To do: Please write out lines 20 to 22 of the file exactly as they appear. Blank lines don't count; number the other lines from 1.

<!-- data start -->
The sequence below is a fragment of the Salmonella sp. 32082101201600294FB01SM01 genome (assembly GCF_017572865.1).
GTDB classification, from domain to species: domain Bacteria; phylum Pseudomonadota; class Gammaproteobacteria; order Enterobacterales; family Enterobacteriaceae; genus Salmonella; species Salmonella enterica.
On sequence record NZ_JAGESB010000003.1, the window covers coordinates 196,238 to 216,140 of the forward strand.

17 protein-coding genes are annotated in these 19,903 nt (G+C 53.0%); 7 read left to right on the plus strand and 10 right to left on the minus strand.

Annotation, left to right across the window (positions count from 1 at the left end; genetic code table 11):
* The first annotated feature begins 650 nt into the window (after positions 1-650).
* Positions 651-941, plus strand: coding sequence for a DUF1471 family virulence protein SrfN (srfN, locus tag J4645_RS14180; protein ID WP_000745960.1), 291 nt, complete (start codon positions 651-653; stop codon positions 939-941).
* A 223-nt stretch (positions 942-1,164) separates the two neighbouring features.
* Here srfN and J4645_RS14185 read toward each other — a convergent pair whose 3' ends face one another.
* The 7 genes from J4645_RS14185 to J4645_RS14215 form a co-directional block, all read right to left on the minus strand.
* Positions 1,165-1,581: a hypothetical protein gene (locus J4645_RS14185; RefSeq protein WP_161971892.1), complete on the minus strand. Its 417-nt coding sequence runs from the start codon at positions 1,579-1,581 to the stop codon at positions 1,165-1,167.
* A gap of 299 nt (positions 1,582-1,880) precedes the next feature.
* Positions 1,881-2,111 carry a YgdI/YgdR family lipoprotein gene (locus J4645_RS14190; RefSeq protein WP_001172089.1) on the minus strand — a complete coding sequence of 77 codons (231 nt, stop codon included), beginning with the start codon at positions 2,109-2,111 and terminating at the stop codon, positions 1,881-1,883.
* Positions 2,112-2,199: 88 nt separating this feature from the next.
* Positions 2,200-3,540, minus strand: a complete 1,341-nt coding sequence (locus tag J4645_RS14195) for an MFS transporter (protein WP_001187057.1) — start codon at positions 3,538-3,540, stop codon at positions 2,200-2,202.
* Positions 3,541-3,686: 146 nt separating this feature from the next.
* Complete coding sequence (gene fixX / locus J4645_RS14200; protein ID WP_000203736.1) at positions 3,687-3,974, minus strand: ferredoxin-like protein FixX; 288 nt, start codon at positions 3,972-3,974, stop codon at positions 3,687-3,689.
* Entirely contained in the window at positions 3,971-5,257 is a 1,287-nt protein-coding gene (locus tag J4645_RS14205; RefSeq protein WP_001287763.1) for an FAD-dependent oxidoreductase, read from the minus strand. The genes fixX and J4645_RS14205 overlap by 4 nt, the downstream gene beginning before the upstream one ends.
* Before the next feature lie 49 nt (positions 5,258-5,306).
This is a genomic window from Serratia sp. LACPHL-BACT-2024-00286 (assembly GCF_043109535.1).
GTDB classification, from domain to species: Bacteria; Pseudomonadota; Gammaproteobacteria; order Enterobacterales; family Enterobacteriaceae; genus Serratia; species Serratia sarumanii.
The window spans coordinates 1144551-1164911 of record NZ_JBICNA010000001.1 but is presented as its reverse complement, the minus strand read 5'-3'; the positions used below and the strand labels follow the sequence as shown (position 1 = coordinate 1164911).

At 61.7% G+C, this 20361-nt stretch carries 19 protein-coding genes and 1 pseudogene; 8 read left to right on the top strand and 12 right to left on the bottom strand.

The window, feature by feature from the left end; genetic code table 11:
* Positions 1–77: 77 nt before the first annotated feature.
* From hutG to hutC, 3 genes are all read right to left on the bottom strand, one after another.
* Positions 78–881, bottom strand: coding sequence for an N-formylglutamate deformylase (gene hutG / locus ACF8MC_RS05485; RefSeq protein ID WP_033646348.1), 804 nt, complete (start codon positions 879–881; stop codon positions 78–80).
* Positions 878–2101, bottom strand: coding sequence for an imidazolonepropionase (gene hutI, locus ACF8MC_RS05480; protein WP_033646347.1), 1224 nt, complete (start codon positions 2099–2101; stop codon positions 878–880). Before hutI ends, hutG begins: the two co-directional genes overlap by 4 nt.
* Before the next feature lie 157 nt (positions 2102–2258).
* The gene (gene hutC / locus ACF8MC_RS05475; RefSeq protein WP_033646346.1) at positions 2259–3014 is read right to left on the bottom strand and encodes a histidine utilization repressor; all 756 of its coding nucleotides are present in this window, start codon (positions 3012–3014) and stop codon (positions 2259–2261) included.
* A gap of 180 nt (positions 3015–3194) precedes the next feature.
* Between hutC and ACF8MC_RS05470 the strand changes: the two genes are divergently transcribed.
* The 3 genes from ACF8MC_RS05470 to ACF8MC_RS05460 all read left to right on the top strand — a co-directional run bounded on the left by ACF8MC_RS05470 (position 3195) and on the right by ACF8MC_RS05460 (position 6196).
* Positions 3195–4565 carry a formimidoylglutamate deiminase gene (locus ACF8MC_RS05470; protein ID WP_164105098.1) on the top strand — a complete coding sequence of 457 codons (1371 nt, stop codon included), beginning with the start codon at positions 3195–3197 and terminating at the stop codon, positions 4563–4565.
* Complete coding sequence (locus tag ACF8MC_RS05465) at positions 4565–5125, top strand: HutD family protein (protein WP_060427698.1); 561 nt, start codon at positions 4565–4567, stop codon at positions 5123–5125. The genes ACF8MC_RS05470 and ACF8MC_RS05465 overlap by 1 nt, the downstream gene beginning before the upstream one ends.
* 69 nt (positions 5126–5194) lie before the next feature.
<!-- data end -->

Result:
This is a genomic window from Serratia sp. LACPHL-BACT-2024-00286 (assembly GCF_043109535.1).
GTDB classification, from domain to species: Bacteria; Pseudomonadota; Gammaproteobacteria; order Enterobacterales; family Enterobacteriaceae; genus Serratia; species Serratia sarumanii.
The window spans coordinates 1144551-1164911 of record NZ_JBICNA010000001.1 but is presented as its reverse complement, the minus strand read 5'-3'; the positions used below and the strand labels follow the sequence as shown (position 1 = coordinate 1164911).